Serious crime in Cleveland Heights down by 22.4 percent
Year-end crime statistics from the Cleveland Heights Police Department indicate that, despite a few high-profile cases, serious crime was down 22.4 percent in the city in 2014. Serious crimes consist of violent crimes against people and major crimes against property. Less serious incidents, such as trespassing and OVI, are not included in these figures.
Violent crime was down nearly 27.8 percent, led by a 42 percent drop in robberies—from 95 in 2013 to 55 last year. Aggravated assaults decreased 10 percent, to 37 last year.
“I’m proud of those results,” said Police Chief Jeffrey Robertson. “We can always do better, but the data shows we’re moving in the right direction. We’re only a month-and-a-half into 2015, but so far we’re trending lower still for this year.”
There were two murders in the city last year—the same as 2013; and 10 rapes compared to six the previous year. For the second consecutive year, no rape or murder went unsolved.
Serious property crime was down significantly last year as well—dropping 21.8 percent. Leading that was a 27 percent decrease in burglaries, from 255 in 2013 to 186 last year. Theft was down 25 percent, from 1,234 in 2013 to 923 last year. There were two arsons, compared to four in 2013.
The only major increase was auto theft, up 48 percent; 116 vehicles were reported stolen last year—the most in any year since 2011, when the department adopted its current process for recording crime data.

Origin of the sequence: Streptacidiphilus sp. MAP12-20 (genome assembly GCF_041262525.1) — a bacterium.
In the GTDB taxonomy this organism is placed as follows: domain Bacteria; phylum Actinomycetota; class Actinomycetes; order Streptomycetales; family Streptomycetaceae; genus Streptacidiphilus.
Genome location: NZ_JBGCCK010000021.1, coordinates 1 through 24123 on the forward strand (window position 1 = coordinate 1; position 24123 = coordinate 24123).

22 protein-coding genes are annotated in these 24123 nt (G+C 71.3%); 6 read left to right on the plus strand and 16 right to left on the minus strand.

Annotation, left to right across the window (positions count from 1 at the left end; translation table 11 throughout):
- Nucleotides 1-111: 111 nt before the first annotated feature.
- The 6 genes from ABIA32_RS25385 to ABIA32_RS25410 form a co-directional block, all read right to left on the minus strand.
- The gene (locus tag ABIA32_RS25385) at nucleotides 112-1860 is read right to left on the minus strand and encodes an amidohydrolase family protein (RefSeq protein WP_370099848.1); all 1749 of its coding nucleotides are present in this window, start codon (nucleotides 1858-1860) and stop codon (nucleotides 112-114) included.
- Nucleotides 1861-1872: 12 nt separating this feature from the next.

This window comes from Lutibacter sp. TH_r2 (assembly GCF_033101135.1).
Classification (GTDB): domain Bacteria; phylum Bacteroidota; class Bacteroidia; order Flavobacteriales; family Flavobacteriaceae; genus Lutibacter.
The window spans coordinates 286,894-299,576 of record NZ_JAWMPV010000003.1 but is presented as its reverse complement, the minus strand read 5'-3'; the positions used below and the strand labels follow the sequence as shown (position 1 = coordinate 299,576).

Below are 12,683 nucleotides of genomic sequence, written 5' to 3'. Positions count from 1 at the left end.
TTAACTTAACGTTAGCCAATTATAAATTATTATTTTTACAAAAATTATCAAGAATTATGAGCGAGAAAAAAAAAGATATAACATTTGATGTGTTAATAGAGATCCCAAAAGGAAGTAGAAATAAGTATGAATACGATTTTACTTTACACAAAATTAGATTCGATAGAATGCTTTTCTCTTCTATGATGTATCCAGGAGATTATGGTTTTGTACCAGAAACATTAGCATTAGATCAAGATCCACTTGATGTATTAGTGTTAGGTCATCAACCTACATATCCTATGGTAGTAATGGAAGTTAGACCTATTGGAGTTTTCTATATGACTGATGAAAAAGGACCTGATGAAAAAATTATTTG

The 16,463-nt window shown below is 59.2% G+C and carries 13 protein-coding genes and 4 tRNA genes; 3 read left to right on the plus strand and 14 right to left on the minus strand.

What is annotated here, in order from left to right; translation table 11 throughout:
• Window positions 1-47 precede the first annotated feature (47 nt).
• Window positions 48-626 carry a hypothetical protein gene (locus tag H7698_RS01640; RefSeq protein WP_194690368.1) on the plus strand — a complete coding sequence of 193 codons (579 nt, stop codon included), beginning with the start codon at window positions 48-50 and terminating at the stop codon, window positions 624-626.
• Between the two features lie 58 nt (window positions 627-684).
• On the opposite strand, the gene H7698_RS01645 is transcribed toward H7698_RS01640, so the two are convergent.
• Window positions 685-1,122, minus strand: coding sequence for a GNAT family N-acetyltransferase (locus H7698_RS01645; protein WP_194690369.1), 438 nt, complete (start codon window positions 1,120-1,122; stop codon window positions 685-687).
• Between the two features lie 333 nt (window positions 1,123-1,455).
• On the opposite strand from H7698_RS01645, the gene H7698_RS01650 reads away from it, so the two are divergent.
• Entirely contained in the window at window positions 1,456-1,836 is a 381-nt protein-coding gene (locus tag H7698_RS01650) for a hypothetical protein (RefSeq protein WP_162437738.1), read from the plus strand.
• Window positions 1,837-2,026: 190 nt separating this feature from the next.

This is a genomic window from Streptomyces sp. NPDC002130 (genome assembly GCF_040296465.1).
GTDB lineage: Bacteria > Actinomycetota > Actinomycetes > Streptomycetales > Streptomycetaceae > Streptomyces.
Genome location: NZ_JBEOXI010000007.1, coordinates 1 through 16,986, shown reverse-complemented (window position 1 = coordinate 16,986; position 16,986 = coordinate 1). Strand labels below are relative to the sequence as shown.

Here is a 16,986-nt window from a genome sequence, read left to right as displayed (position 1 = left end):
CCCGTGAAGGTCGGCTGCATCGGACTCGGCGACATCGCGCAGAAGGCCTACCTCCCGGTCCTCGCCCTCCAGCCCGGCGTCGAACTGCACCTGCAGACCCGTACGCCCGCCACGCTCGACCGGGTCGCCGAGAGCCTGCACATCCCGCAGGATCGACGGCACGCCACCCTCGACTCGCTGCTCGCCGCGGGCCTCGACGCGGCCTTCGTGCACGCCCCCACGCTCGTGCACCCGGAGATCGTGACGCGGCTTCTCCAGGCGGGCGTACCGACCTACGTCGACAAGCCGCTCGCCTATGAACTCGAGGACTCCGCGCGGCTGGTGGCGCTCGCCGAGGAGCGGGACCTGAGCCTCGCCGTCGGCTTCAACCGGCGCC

Robertson said a single group of juveniles was responsible for at least nine thefts in a short period of time from city parking lots in the second half of last year. They seemed to have a preference for Chrysler products, he said, which criminals know to be easy to hotwire.
Members of that group were from Cleveland and Euclid, and have been arrested. They were identified through the Automated Fingerprint Identification System (AFIS) that CHPD is now using. Robertson said, “Once we knew who they were we had them cold because we had security footage of them from the parking lots.”
Duh! Lock your car when you leave it
Some 251 times last year, people called the CHPD to report that valuables had been taken from their cars.
In three out of four cases, they had left the cars unlocked.
These thefts don’t show up in the crime statistics already cited in this article because they are Part II crimes—less serious offenses, which the FBI doesn't track in its Uniform Crime Reporting system.
They tend to be crimes of opportunity, according to Robertson; perpetrators walk through city parking lots checking car doors. If they find one unlocked, they’ll rummage through compartments for anything of value.
“If you leave your valet key in the glove box, it turns into auto theft,” he said. “They find the key and off they go.” It happened at least six times last year, probably more, he said.
Thefts from autos were down 13 percent from 2013; last year is the first time the department kept track of how many involved cars that had been left unlocked by the victims.
It’s an example of how the police department is growing more detailed in its use of data.
And there’s a simple takeaway for residents. “Lock your car. Don’t leave your iPhone sitting on the seat,” Robertson said. “If we’d all do that, we’d have a lot less of this type of crime.”
Cleveland Heights resident Bob Rosenbaum is co-chairman of the Heights Observer Advisory Committee, and is responsible for its advertising sales and market development.